I was reading a conversation happening on Facebook the other day about reward charts and young children.  The conversation centered around what kind of chores were included on the chart, and what kind of rewards system was in place with it.  Mothers talked about everything from helping sort the laundry to finishing dinner to potty training, and the various rewards and incentives offered to their children.

I read it kind of confused with myself.  I’ve been a mother for nearly 14 years.  Why didn’t I have anything worthwhile to add to the conversation?  Then it occurred to me.

I don’t parent under a rewards system.  I parent under an expectations system.  It is expected of my children to behave.  So, why would I reward what is considered my standard?  Instead I discipline when the standard is not met.

When we go in public, my children will behave.  There is no choice in the matter, and I don’t offer treats to help make behaving appealing.  They’ll behave or they’ll be disciplined.

When we sit down to dinner, I don’t offer dessert as a reward for finishing it.  The expectation is that dinner will be eaten.  If that expectation is not met, dessert is not allowed.  Rather than offer it as an incentive (i.e., “If you eat three more bites, I’ll get you a cookie!”), I remove it as a punishment (i.e., “If you’re not hungry enough for  dinner, you’re not hungry enough for a cookie.”).

It is expected that the younger children will pick up their toys and help make their beds.  If they don’t, then they get disciplined, and I’ll go so far as to throw toys away that they refuse to pick up (just ask the 8-year-old Kaylee who, after battling her cleaning her room for an hour, had to watch me clean it into a garbage bag – and the next time I told her to clean her room, she cleaned it).  Kaylee has specific chores that are to be completed daily, and if they aren’t completed, we remove privileges.

I can’t see chasing after my children and offering reward after incentive after reward to get them to do something or to get them to behave or to get them to eat.  My children are WAY too smart and wily to do it that way.  They’d play me and negotiate until I pulled my hair out.  Instead, I’ve established the boundaries.  They will do as I expect.  Period.  I won’t reward the standard.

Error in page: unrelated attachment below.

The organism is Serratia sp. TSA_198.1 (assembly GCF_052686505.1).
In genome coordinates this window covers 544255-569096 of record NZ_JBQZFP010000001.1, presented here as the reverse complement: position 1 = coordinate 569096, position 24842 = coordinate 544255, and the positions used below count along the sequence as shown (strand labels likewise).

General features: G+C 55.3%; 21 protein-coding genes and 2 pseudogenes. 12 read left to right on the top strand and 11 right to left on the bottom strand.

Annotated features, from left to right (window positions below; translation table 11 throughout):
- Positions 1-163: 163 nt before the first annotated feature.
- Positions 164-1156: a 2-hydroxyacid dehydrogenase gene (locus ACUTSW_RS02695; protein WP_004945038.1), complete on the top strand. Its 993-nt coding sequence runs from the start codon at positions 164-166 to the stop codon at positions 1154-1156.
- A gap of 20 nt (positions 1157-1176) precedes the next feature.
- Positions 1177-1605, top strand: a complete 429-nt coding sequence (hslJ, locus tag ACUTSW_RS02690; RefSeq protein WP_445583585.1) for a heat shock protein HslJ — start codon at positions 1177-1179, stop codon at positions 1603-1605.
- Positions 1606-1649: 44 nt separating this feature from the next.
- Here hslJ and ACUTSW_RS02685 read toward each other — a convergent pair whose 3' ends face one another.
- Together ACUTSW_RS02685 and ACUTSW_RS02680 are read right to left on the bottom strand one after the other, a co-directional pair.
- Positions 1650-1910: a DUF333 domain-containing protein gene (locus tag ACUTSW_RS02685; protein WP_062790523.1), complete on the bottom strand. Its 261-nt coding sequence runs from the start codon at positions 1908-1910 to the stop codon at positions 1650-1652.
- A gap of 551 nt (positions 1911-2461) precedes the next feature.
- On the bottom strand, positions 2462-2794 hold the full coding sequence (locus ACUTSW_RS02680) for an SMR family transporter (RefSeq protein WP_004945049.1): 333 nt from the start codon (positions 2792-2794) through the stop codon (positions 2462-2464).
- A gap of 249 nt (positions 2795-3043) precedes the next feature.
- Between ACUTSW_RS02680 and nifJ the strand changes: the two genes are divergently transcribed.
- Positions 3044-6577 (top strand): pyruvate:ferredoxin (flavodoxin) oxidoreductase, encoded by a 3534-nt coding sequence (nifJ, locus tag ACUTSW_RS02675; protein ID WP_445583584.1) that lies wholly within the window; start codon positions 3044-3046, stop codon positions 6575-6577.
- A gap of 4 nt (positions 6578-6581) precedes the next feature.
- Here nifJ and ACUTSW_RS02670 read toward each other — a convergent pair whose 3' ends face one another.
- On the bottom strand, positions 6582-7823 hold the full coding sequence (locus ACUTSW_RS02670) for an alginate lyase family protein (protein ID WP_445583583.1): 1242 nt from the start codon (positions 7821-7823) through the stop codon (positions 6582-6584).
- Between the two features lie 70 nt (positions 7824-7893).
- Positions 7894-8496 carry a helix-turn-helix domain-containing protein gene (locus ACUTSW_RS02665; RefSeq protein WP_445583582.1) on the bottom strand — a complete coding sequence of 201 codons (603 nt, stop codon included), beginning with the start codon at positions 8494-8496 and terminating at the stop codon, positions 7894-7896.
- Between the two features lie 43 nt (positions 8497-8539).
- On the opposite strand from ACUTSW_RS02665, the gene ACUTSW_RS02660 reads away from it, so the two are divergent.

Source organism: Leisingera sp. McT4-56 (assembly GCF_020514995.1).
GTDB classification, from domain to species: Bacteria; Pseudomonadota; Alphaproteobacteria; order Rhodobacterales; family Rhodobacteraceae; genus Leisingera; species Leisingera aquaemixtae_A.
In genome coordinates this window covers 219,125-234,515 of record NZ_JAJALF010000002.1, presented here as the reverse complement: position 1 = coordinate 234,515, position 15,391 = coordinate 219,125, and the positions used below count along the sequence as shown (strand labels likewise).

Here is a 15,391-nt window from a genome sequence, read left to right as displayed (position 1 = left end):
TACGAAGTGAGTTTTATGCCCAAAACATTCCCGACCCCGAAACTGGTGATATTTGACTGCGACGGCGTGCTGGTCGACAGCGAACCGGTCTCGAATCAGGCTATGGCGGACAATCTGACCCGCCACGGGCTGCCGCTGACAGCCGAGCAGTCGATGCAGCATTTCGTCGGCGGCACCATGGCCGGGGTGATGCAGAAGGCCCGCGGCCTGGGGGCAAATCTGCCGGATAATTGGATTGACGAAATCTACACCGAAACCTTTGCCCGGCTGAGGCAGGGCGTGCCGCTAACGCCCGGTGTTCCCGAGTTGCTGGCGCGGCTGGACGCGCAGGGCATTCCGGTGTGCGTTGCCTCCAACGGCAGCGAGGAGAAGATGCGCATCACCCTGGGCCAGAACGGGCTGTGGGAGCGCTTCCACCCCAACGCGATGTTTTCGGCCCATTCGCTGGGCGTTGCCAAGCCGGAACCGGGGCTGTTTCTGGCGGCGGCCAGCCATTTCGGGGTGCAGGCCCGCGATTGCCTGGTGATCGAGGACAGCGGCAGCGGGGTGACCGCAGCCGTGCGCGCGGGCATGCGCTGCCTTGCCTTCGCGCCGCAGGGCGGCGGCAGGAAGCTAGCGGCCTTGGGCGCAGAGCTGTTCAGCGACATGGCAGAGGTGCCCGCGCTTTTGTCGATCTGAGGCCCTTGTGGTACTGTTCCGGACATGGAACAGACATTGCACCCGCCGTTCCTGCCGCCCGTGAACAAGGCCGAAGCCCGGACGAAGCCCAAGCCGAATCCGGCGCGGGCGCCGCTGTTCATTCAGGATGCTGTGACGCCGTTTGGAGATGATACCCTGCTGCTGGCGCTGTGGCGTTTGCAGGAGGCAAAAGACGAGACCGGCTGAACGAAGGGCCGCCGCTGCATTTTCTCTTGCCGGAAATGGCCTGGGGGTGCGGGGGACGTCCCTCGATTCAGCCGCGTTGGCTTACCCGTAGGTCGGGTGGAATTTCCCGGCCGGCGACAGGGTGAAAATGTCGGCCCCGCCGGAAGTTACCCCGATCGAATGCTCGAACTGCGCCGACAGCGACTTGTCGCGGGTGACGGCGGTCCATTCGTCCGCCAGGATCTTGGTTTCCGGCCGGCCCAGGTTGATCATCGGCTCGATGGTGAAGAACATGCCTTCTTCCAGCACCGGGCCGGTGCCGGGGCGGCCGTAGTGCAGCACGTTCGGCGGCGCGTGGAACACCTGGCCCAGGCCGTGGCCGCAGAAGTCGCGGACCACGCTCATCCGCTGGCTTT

I remember Kaylee coming home after a friend told her she got $20 for each A on her report card.  Kaylee asked me what I’d give her for each A.  I told her she wouldn’t get punished.  She and I both laughed.  (Disclaimer: I don’t expect straight A’s from my children-  I expect their best effort at all times.  So far, that has been just about straight A’s with Kaylee.  But not always, and I know when she’s given her best effort.)

My kids are GREAT kids.  I don’t know if it’s because I parent the way I parent or if God just blessed me with good.  But I do think I have much less stress with them than if I did constantly have to offer rewards as an incentive.  I do praise good behavior, but it’s a verbal affirmation of meeting expectations and I make it clear that they met the expectations of our family as I’m praising them.

This isn’t intended to be a criticism of parents who do use a rewards system.  Every parent is different, and every child is different.  I have a friend who started a reward chart for a child who was just not behaving and no punishment worked, and she did so under the advice of a counselor.  It has worked tremendously for them, and since I know how much she wanted to just start pulling her own teeth out in frustration, I’m happy that it worked.  It just wouldn’t work for me as a parent.  (Though, my kids would probably like it – HA!)

Do you use a rewards chart?  Is it just for chores, or is behavior included?



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